Angmering Chorale mark the armistice centenary - review

REVIEW by Jim Hurdwell

Tuesday, 27th November 2018, 1:44 pm
Updated Tuesday, 8th January 2019, 9:56 pm
Angmering Chorale - photo by David Rooke
Angmering Chorale - photo by David Rooke

There have been many events commemorating the World War 1 Armistice Centenary and it was appropriate that Angmering Chorale should contribute. On Saturday 24th November, in a packed Arundel Cathedral, their Autumn Concert featuring two magnificent choral works both entirely suited to this landmark occasion. We were greeted by a gentleman in WW1 military uniform similar to that worn by his Grandfather at the time and a nurse attired in appropriate costume for the period. The Chorale wore poppies signifying that we should remember the supreme sacrifice of so many souls at all times and not only on 11th November.

Joined once again by the Sinfonia of Arun (Leader Robin Morrish) with professional soloists Anita Watson (soprano) and Alexander Robin Baker (baritone), George Jones and the Chorale performed the lesser-known Requiem by Maurice Duruflé and The Armed Man which was composed by their Patron, Sir Karl Jenkins. Both works require large choral and orchestral participation and, with 100 of the former and 51 of the latter, we knew that magnificent sounds would be enjoyed in the Cathedral’s splendid surrounds.

I am not familiar with the Requiem but, from the opening Introit, knew that we were to hear something rather special – an interesting change from more staple fare. From beginning to end, there were wonderful sounds. The Chorale gave of their very best, splendidly complemented by two excellent vocal soloists and an orchestra which included sonorous brass and woodwind sections with the rich tones of a contra-bassoon. The Sanctus began and ended serenely but the middle section Hosanna in the Highest really had a “wow” factor with the combined forces resounding throughout the building. Our Paradise journey was divine and very greatly appreciated by the audience, many of whom, like me, will surely want to hear Duruflé’s masterpiece again soon.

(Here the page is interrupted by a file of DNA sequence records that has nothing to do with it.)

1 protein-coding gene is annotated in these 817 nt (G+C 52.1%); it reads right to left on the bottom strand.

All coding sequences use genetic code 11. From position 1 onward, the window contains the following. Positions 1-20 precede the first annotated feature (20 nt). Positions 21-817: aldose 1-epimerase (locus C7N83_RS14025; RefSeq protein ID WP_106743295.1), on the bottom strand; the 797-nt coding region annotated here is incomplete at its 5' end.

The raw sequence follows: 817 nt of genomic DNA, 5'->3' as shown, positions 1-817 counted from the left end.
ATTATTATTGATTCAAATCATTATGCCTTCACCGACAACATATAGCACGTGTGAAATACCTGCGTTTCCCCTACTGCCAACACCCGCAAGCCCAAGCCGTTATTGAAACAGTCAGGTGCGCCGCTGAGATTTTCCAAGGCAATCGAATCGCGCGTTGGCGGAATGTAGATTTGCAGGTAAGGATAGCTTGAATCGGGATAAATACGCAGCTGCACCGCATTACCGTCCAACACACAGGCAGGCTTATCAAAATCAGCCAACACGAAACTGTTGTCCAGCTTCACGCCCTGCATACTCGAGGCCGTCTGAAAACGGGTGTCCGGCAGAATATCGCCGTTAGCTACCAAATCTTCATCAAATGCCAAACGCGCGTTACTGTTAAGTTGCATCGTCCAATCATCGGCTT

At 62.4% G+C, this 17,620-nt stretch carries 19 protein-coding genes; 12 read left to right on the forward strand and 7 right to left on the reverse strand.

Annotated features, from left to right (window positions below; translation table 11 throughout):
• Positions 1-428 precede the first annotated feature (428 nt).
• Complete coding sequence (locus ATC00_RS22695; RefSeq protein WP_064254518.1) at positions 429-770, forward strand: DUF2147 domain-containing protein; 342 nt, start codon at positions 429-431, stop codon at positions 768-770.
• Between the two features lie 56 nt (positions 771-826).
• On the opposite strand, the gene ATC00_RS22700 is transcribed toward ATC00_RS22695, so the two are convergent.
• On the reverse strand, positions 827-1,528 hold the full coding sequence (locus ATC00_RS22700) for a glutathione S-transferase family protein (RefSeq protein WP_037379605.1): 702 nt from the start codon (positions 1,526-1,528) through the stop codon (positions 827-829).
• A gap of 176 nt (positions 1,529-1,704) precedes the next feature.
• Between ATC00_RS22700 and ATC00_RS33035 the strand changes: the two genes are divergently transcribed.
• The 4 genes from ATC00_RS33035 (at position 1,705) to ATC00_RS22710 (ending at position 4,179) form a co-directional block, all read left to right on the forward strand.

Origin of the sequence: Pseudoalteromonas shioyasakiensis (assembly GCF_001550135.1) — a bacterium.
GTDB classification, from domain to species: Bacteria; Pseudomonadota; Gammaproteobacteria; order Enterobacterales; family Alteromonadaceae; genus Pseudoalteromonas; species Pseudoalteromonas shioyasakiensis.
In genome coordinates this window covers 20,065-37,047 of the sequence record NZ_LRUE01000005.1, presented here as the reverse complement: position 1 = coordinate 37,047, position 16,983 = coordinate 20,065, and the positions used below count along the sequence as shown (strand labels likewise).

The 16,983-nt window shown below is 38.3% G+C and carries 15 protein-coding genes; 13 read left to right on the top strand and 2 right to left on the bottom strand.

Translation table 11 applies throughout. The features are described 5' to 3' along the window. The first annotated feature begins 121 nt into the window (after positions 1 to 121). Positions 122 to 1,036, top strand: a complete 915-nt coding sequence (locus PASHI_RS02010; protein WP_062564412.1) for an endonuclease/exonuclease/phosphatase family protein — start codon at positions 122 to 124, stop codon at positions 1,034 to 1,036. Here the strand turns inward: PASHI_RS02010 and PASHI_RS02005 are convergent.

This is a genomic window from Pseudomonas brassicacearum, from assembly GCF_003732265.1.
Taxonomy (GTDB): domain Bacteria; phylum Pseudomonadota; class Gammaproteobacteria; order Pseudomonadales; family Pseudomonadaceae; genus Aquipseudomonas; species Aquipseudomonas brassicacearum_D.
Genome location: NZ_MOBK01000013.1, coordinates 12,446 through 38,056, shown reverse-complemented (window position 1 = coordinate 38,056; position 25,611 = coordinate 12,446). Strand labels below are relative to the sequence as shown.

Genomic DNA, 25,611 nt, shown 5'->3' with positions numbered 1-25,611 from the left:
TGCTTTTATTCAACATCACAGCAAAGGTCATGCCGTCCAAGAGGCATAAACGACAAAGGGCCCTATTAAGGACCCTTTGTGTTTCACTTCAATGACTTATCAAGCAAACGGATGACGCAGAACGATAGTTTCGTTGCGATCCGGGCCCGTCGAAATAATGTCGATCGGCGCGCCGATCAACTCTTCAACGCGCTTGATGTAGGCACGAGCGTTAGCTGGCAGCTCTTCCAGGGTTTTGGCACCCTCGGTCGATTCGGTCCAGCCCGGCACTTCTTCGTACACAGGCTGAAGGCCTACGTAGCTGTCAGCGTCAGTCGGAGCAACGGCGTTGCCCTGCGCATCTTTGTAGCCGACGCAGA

The Armed Man, sub-titled a Mass for Peace, has become well-known and liked by many since its first performances in 2000. It combines texts from many sources including the traditional Latin Mass. It began simply with a solo piccolo and tenor drum marching down the aisle playing L’homme Armé, a 15th Century French Folk song.

The Chorale joined in with text, sung in French, decreeing that “Every man should arm himself with an iron coat of mail”. Our musical journey continued from calm beginnings through the battle to the ceasefire. All the traumas of the trenches were described in graphic detail with the frightening cries of “Charge” and enormous percussion and brass effects blending superbly with the choir’s loudest singing in the poignant choruses “Angry Flames” and “Torches”. After all this mayhem and horror we returned to a period of quiet reflection preceded by a superbly played off-stage Last Post and followed by a deeply reflective soprano solo mourning the death of a battle comrade. A plaintive cello solo introduced the lovely Benedictus and we were reminded, through Tennyson’s words, to “ring out” all the trials and tribulations of past conflicts.

The work concluded with an unaccompanied and beautifully sung hymn of peace taken from the Book of Revelation.

This concert was truly a fitting commemoration of the Centenary of the Armistice.

Jim Hurdwell